When I left Brazil to serve as a missionary in China in the late 90’s, all I wanted was to share the Gospel of Jesus. I knew a few things about missions and even about China and communism, but I did not know much about the church in that nation. One day, as my college ministry team had a day off in the city where we were serving on the Southwest of the country, I walked by a wire art craft store. I could see the beautiful displayed artwork, mostly framed aluminum wire ornaments, Chinese characters and such. Among those, I saw a fish. Actually, “THE” fish – that very one that in the West we refer to as an important symbol of the Christian faith. That’s how the primitive church would identify themselves, by drawing a fish in the sand. There I was, looking through the window, when I was approached by this old Chinese art worker who asked, “Are you a part of the fish?”
Even in my broken Mandarin I could understand totally what he said. Obviously, his question was based on the impression that many in China have – that every Westerner is a Christian. But I confirmed right away. “Yes, sir, I am part of the fish.” He responded with a beautiful smile, saying that he also was part of the fish. He invited me into the store, then called for his daughter, who spoke some English. Using her as an interpreter, he asked if I would like to go to church with them next day. Foreigners were not supposed to visit the underground church, I was told. We could be followed by the police and they would be in trouble. But I was too excited and too curious. The next day I was there at the time he told me to arrive.
We drove for about 40 minutes. He parked his car behind a bush just outside of the highway shoulder and made sure no one could see it from the road. We then walked through a difficult trail for another 30 minutes or more. I didn’t see any houses or anyone on our way. Then we came to a big old grey building that appeared to be an abandoned factory. As we went in, I was shocked! There were more than 200 people there and worship had just started. There was no sound system, no electricity, and not enough seats for everyone. But they were all happy as they sang and worshipped God.
At one time during the service, the pastor called two families up to the front. The first family was composed of a man on his 50’s, his wife, his college-age son and his teenage daughter. He and his whole family looked very sad. In fact, they were devastated. The second family, a young couple carrying a baby, was smiling. I was intrigued, trying to understand what was happening. Was this a moment when the pastor would pray for specific needs of the families? Did the first family just lose a loved one? Was the second family about to dedicate the baby? Since the daughter of the store owner was serving as my translator, I turned to her and asked what was happening. “It’s the Bible ceremony,” she said.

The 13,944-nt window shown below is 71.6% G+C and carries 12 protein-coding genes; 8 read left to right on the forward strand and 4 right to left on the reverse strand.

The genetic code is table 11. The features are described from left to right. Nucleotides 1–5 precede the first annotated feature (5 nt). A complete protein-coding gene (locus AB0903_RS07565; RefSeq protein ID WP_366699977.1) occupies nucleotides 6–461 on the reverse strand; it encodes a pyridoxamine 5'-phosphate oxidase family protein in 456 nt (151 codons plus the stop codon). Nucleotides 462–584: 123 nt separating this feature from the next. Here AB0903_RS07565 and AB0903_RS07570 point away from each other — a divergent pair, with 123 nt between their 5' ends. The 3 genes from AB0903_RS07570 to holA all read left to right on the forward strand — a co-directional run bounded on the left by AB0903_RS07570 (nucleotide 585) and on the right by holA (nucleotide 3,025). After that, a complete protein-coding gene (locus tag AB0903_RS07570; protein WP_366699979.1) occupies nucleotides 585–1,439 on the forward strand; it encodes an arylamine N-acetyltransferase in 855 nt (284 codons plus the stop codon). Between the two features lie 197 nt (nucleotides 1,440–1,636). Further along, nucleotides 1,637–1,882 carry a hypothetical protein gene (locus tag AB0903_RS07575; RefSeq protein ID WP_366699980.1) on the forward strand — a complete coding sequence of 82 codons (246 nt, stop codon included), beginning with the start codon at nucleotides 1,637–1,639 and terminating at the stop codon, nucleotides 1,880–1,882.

I then noticed that the first family had a Bible, but I was still too naïve to understand what she meant and what was going on. The father of the first family started talking, and said, “This week was the best week of the history of our family.” That made me really confused! “Because the Word of God dwelled in our house,” he continued. I started to get it. “None of us went to work, and my kids did not go to school. My son is the best reader, and he would read out loud to us most of the time. We would read from sunrise to sunset, as much as we had strength. We read the whole New Testament, and the Old Testament from Genesis to Joshua. We are happy that we could have it but sad at the same time. We know that, until every family at the church gets their turn, it will take us at least a year to host the Bible again.”
I was in tears and pain, heart-broken. In my mind I counted the 9 Bibles sitting in my house in Hong Kong, mostly study Bibles that I would use to prepare sermons. It was not fair that these amazing Christians didn’t have even one of their own. I cried, I felt desperate. I told myself and God that I would do whatever it took so that the Christians of China could have access to the Scriptures.
When Nehemiah was told about how broken down the city of Jerusalem was, he was hit. “As soon as I heard these words I sat down and wept and mourned for days, and I continued fasting and praying before the God of heaven.” (Neh. 1:4). That was his calling, out of that specific feeling of injustice and desperation. A calling is when a problem in the world keeps you up at night. And that was the day, in China, 17 years ago, when God called me to serve the suffering church. May this passion and holy desperation continue to burn in my heart, and may the Spirit reveal to all of God’s church in America that we can be a blessing to our brothers and sisters out there. The stable church and the suffering church are all part of the same Fish.